U.S. Rep. Jim Cooper had a big week in his district. On Tuesday, the Nashville Democrat and U.S. Sen. Richard Durbin of Illinois talked to reporters about immigration reform. A day later, in a speech to the Nashville Bar Association, Cooper proposed a 28th amendment to the United States Constitution that would guarantee the right to vote. The flurry of activity got us wondering if the congressman might be thinking about running for the Senate in 2014. He tried that in 1994, when he was based in Shelbyville, but got steamrolled by Republican Fred Thompson.
State Rep. Joe Carr of Lascassas made his run for Congress official on Sunday, while State Sen. Jim Tracy of Shelbyville, already in the race, has announced additional supporters on his leadership team. Both Republicans are running for the 4th District seat currently held by another Republican, U.S. Rep. Scott DesJarlais of South Pittsburg. Another Republican, Chase Williams, had announced a run as well but has since suspended his campaign, according to an announcement at his web site.
The Nuclear Regulatory Commission tracking of whistleblower complaints at nuclear plants lists both of TVA’s plants in Tennessee among the top five. The Chattanooga Times Free Press reported the Tennessee Valley Authority’s Browns Ferry Nuclear Plant in northern Alabama also had several internal complaints. The NRC report showed there were 21 complaints against Watts Bar, 19 at Sequoyah and 16 at Browns Ferry in 2012. TVA spokesman Mike Bradley said the utility took action after conducting its own analysis for the NRC.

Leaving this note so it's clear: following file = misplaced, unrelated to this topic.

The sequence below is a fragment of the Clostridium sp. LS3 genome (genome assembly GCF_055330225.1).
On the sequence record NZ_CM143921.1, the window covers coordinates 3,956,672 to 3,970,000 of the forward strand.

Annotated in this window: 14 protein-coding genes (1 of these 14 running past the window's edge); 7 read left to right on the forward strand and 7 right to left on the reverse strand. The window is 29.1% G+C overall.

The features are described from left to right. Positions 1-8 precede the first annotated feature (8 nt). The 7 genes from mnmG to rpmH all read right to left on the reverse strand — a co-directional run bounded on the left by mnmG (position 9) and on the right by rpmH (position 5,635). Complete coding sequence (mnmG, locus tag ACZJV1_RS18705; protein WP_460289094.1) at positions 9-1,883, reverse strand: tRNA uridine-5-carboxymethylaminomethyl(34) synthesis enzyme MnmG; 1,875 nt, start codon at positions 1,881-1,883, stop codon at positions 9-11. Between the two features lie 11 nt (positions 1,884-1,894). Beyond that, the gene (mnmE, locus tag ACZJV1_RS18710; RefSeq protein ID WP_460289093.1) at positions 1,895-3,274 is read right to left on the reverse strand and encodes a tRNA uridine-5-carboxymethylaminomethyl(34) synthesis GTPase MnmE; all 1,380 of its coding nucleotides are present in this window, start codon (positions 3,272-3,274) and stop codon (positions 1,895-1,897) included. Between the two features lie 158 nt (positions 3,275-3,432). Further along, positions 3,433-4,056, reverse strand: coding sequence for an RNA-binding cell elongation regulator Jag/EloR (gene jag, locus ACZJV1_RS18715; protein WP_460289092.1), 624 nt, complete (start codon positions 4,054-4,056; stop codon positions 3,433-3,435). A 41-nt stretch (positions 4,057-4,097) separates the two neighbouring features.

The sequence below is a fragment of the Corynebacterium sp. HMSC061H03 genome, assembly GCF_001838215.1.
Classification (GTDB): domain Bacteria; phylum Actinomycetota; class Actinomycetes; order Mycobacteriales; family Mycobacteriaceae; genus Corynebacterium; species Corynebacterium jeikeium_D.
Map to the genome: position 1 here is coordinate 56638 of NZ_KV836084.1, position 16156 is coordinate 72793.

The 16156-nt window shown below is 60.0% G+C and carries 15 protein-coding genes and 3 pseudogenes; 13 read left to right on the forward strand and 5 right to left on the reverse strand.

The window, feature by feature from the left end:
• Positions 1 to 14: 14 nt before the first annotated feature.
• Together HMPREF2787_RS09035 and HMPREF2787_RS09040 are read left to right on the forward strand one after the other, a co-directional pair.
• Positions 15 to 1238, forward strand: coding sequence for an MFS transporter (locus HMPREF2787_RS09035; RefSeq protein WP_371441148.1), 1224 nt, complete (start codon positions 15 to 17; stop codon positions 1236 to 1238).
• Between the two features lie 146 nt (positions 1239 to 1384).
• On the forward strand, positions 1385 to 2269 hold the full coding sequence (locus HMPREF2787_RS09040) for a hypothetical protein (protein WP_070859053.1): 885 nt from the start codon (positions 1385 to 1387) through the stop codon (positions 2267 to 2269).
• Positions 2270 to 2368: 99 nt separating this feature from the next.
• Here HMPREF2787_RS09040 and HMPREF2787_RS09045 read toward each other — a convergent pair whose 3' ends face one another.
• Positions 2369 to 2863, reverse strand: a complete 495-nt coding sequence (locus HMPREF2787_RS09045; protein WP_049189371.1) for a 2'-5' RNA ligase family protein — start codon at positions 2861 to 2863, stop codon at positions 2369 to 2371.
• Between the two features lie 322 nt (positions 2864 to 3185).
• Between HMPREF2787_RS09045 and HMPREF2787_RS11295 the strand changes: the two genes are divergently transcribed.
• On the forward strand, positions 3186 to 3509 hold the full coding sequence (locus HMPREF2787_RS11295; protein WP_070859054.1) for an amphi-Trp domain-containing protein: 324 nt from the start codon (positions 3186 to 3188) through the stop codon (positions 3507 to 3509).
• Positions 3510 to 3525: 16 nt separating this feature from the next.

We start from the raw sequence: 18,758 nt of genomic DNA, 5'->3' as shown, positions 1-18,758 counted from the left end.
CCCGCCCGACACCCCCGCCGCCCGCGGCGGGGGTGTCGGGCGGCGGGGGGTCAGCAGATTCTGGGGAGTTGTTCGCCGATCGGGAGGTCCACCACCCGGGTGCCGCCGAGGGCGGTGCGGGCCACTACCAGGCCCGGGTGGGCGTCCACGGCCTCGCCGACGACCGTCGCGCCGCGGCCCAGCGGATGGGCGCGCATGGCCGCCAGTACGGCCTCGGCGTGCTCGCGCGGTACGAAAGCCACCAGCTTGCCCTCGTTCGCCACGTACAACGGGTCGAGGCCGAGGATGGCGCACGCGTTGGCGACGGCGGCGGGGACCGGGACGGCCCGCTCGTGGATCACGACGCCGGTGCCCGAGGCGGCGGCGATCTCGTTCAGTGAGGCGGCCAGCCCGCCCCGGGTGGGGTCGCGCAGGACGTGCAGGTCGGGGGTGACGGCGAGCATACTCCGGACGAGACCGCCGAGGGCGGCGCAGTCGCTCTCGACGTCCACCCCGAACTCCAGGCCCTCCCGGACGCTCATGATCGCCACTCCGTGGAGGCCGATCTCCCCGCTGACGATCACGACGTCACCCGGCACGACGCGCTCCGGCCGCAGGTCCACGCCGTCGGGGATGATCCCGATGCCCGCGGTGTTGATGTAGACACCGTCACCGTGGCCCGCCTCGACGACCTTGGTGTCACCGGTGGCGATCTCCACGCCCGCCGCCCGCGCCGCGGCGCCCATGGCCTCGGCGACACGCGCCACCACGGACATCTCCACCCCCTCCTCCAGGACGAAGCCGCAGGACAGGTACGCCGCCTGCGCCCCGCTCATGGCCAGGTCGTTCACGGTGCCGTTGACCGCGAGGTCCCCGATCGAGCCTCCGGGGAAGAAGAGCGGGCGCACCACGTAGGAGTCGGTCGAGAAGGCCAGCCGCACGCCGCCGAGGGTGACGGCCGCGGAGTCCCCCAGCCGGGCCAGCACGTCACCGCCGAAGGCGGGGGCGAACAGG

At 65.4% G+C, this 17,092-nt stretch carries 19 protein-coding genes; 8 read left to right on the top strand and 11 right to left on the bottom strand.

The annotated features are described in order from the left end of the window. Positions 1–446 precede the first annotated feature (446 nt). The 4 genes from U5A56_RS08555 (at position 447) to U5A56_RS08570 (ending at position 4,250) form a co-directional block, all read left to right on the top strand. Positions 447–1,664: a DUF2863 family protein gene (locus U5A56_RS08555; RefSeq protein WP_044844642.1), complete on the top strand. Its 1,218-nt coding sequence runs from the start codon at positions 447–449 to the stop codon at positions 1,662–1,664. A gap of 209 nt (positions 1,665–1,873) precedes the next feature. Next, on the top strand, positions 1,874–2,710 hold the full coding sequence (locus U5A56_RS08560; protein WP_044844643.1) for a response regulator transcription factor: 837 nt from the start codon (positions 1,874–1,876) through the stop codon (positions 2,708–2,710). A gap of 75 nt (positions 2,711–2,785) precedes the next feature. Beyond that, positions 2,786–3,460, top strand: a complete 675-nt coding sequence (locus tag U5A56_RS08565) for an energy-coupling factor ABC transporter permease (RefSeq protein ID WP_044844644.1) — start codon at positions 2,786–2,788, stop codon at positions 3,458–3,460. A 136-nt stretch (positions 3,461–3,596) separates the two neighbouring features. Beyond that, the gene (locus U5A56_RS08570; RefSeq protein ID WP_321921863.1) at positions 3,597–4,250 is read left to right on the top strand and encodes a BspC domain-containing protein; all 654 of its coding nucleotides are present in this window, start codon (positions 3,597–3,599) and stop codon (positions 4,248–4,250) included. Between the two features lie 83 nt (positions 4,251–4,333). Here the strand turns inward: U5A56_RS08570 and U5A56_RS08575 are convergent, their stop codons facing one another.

President Franklin Delano Roosevelt called the Tennessee Valley Authority “neither fish nor fowl” when he proposed the federal utility as one of his New Deal programs in 1933. Roosevelt described TVA as “a corporation clothed with the power of government but possessed of the flexibility and initiative of a private enterprise.” On May 18, TVA will mark its 80th birthday. As it does, it may also face an accounting of whether it should wear the cloak of government or take on the trappings of a free enterprise operation.
A Y-12 worker received chemical burns when lithium hydride powder discharged into his face while he was checking out a problem with a system in the plant’s Beta-2 facility (Building 9204-2) that’s used to recycle the material. Information about the incident, which occurred in early April, was contained in a newly released activity report by on-site staff of the Defense Nuclear Facilities Safety Board. According to the staff memo to board headquarters in Washington, D.C., doctors expect the Y-12 worker to make a full recovery from the burns to his face and eyelids.
The idea of an Al-Jazeera news bureau in Nashville is drawing mixed reactions from Middle Tennesseans. Some say it would offer a fresh perspective and greater coverage of world issues. Some, though, say it could promote anti-Semitism. Still others are asking: Why Nashville? The news organization, which bought Al Gore’s Current TV for $500 million earlier this year, has said it will begin broadcasting Al-Jazeera America sometime late this summer and will have news bureaus in 12 cities across the country, including Nashville.
Chandler Slate didn’t have high hopes of landing a summer job. The McGavock High School sophomore never heard from the Hermitage barbecue restaurant where she had turned in a job application. By the time the 16-year-old applied for a lifeguard position at Nashville Shores in mid-April, she thought she was too late and no positions would be available. However, the water park called Slate the next day, and she soon will start her first job. “It was surprising they got back to me so quick,” Slate said.
At the end of the month, 22-year-old Tyler Dixon will pack his life into his 1997 Toyota Camry and make a 36-hour drive to California to put his newly minted bachelor’s degree to use. The soon-to-be Bryan College graduate landed a job with a startup film company — he’ll be controlling the camera on remote-controlled helicopters used to get aerial shots for films. It’s a part-time job on the other side of the country, and Dixon is leaving everything familiar to do it. “It’s a ‘I’m going with the clothes on my back’ kind of thing,” he said.